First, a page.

The Lubiri is built in such a way that the court house is facing the main entrance to the palace for security purposes. It is believed that spirits move on a straight path and as such, there should be no obstacle between the king and his spirits / Jjajas. The Twekobe as the palace is normally known locally derives its name from the efforts of the subjects in putting up the magnificent center piece. The word means uniting for a cause.
Just before the gate into the palace, is a fireplace, locally known as Kyoto ggombolola whose fire, never goes out. The thrible is lit by the Nakisinge clan and the particular person who lights it is titled Musoloza. He hails from the lineage of Kyeyune, the clan head of Nakisinge cordon blue, of Kyagwe. The fire is a symbol that the king still reigns on the throne and it is lit 2 times a day at 5pm and 5am and the firewood is mostly from the Mutuba ficus Nantalasis tree, also from which bark cloths are made. The fire is only allowed to go off if the king dies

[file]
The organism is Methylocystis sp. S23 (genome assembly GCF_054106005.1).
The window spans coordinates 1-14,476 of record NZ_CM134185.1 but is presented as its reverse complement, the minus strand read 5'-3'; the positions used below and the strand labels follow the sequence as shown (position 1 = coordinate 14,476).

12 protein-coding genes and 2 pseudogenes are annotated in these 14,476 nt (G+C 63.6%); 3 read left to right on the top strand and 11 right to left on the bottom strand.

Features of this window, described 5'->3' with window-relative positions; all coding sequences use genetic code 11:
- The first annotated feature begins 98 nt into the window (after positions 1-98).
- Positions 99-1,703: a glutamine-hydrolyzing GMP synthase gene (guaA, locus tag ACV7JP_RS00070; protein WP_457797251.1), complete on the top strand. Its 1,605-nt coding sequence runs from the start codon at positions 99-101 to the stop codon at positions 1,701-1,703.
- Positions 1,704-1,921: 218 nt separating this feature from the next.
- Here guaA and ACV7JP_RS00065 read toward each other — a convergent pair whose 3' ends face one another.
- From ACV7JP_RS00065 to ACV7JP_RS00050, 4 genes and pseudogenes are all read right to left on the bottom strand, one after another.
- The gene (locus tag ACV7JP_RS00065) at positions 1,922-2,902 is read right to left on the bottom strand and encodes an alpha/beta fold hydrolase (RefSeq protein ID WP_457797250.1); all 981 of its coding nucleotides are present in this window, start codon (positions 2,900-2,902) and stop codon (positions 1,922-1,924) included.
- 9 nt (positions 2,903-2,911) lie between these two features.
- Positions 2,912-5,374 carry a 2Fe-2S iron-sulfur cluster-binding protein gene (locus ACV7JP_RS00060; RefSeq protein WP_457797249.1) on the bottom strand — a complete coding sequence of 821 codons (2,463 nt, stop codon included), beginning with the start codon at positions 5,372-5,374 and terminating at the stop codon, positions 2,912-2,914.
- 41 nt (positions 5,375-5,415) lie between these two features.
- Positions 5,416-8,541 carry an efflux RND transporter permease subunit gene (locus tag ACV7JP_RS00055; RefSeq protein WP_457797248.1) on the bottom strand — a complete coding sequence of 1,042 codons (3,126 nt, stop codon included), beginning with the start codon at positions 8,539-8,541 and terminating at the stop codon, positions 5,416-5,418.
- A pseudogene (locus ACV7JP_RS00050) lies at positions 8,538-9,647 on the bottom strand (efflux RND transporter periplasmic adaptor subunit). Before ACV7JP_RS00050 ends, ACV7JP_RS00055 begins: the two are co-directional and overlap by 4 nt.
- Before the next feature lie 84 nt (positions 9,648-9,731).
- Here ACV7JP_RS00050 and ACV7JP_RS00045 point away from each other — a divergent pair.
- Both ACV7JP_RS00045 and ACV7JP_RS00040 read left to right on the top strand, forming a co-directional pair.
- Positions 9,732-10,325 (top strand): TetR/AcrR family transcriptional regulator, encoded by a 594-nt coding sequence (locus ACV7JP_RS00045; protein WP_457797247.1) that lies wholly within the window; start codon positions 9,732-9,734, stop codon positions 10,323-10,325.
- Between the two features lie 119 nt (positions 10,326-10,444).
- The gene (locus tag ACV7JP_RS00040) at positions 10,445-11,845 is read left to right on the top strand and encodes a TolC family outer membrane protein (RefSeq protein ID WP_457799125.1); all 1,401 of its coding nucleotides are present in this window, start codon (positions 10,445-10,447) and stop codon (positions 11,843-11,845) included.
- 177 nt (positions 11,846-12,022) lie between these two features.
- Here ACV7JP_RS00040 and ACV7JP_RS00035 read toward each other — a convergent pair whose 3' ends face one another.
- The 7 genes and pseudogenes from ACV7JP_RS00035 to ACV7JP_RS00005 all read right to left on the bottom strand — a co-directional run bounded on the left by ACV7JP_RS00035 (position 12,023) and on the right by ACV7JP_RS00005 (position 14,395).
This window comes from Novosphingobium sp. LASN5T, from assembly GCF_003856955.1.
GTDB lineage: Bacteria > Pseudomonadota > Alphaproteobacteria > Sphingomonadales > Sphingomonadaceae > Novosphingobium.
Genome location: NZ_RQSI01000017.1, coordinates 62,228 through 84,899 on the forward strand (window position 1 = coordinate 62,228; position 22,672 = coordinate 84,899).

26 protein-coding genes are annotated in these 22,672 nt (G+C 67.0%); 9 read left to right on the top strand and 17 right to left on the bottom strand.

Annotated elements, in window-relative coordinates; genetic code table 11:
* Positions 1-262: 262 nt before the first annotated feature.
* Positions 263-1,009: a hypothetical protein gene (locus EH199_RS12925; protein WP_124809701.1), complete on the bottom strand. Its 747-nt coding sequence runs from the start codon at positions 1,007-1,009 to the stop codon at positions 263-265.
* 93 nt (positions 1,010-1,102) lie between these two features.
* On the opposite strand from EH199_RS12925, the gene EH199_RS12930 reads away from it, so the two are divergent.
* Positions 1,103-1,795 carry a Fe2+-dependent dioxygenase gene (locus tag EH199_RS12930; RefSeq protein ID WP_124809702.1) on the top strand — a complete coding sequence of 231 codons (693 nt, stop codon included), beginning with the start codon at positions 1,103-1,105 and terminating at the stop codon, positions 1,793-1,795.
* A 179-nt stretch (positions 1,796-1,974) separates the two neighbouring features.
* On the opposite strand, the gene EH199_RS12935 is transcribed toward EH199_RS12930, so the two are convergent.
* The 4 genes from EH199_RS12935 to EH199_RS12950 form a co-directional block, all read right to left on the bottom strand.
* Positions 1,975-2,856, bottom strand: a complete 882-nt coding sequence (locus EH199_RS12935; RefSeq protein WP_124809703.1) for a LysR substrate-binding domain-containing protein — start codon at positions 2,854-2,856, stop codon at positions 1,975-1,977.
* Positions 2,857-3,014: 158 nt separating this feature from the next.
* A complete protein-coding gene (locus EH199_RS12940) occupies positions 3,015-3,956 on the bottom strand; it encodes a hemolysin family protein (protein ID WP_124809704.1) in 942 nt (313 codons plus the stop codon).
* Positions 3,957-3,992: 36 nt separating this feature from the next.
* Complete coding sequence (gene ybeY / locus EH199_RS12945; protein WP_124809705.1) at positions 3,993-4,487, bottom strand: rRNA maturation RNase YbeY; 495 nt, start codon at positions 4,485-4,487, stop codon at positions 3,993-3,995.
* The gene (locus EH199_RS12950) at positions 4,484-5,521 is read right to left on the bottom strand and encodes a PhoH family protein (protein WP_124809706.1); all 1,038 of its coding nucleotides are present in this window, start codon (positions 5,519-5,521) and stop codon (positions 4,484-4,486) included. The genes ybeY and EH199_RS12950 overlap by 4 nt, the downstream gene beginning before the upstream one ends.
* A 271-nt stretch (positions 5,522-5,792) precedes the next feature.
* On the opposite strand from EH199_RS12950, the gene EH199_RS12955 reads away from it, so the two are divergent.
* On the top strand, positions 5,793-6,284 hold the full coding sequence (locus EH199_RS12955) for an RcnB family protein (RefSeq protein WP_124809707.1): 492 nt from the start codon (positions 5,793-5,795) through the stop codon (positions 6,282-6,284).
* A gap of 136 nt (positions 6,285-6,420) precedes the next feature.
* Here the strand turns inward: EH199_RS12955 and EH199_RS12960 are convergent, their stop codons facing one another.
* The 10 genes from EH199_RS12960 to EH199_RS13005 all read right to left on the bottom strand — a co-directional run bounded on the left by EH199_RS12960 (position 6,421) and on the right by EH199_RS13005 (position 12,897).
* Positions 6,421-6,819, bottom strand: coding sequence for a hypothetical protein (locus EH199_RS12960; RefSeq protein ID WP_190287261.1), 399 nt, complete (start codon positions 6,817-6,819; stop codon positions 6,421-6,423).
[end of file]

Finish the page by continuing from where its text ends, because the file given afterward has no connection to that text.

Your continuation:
The walled fence enclosure is guarded by two guards and with the help of a guide you will be taken around
Mengo palace covers a very wide area and was constructed by ssekabaka Mwanga ll in 1885. After he took over power in 1884 he put up his palace in Masaja. He later thought of changing to another palace he however had great admiration for Nkaawo hill on which the Nvubu (hippopotamus) clan kept their grinding stones (Emmengo) which they used to grind herbal medicine. He then decided to rebuild his palace here. It is therefore from these grinding stones that the name mengo was adopted.